Halting tree-felling and land clearance is not enough to save tropical rainforests without programmes of forest restoration in degraded areas, scientists say.
“The ecological and carbon cost of rainforest destruction goes on accumulating for years after nations halt the conversion of canopy into farmland, scientists have found.
This implies that to meet ambitious targets, global strategies to combat climate change – including forest restoration – should have started years ago.
Tropical forests soak up vast quantities of carbon dioxide released by industrial combustion of fossil fuels, limiting global warming.
Burning, clear-felling and ploughing of forest lands release centuries of stored carbon back into the atmosphere to accelerate global warming and climate change.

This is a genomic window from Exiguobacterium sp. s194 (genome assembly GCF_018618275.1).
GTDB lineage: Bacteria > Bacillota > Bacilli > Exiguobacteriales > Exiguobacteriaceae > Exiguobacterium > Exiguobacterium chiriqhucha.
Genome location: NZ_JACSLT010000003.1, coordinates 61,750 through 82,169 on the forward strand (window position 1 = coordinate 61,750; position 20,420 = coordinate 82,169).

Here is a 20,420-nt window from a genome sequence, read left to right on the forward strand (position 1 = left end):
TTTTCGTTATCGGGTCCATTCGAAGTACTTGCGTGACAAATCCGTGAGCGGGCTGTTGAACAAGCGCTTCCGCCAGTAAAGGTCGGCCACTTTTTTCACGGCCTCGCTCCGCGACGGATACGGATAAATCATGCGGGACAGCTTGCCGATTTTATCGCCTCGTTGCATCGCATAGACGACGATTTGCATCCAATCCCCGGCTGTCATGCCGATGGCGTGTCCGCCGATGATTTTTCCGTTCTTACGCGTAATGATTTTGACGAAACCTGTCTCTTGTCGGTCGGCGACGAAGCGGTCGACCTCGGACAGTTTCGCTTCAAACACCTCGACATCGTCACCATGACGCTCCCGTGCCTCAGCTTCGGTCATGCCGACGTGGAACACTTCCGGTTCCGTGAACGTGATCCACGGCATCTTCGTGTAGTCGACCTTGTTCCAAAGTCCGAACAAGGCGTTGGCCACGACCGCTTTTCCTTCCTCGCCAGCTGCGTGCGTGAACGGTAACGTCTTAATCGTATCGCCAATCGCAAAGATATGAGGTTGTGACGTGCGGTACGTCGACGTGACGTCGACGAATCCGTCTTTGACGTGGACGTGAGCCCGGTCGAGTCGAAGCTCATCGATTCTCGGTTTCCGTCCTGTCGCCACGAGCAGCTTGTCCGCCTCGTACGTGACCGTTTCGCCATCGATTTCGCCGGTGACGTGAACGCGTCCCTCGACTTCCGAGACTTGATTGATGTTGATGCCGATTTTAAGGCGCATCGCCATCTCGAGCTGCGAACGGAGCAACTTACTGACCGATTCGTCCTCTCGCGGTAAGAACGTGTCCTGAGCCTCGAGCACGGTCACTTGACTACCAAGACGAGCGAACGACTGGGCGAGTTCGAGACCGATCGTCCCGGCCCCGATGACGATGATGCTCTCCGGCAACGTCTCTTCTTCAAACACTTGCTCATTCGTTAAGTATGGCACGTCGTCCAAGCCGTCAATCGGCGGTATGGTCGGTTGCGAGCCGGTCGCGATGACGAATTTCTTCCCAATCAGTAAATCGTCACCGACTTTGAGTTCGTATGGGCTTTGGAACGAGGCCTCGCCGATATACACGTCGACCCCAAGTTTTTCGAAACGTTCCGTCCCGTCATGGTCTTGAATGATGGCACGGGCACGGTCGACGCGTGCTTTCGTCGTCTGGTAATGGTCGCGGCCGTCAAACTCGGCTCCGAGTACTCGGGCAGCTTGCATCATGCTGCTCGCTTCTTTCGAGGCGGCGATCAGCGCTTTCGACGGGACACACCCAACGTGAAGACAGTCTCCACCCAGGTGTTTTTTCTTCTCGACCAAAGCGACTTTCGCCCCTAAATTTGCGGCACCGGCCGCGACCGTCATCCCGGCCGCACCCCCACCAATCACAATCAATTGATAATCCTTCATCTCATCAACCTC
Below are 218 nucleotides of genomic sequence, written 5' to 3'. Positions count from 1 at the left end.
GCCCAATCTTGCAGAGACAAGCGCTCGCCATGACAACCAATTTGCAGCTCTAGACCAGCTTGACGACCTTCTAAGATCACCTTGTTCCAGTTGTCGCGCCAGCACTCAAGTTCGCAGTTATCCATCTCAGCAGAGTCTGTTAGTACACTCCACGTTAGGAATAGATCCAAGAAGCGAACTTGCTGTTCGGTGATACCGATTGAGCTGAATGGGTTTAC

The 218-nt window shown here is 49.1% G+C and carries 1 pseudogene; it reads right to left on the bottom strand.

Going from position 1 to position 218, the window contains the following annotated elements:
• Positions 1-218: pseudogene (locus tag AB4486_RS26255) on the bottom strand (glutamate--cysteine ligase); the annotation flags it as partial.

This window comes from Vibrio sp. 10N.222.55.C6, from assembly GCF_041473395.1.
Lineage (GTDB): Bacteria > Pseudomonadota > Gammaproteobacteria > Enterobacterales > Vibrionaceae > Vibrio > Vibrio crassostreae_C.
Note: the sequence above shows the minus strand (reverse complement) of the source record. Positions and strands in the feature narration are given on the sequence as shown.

So forest conservation and carbon emissions reduction are both vital parts of any strategies to contain global temperature rises.
Researchers report in the journal Current Biology that they looked at the history of forest clearance in the tropics to work out the ups and downs of the forest carbon budget and estimate the loss of species that make the rainforests their home…”
Read on at: Climate Home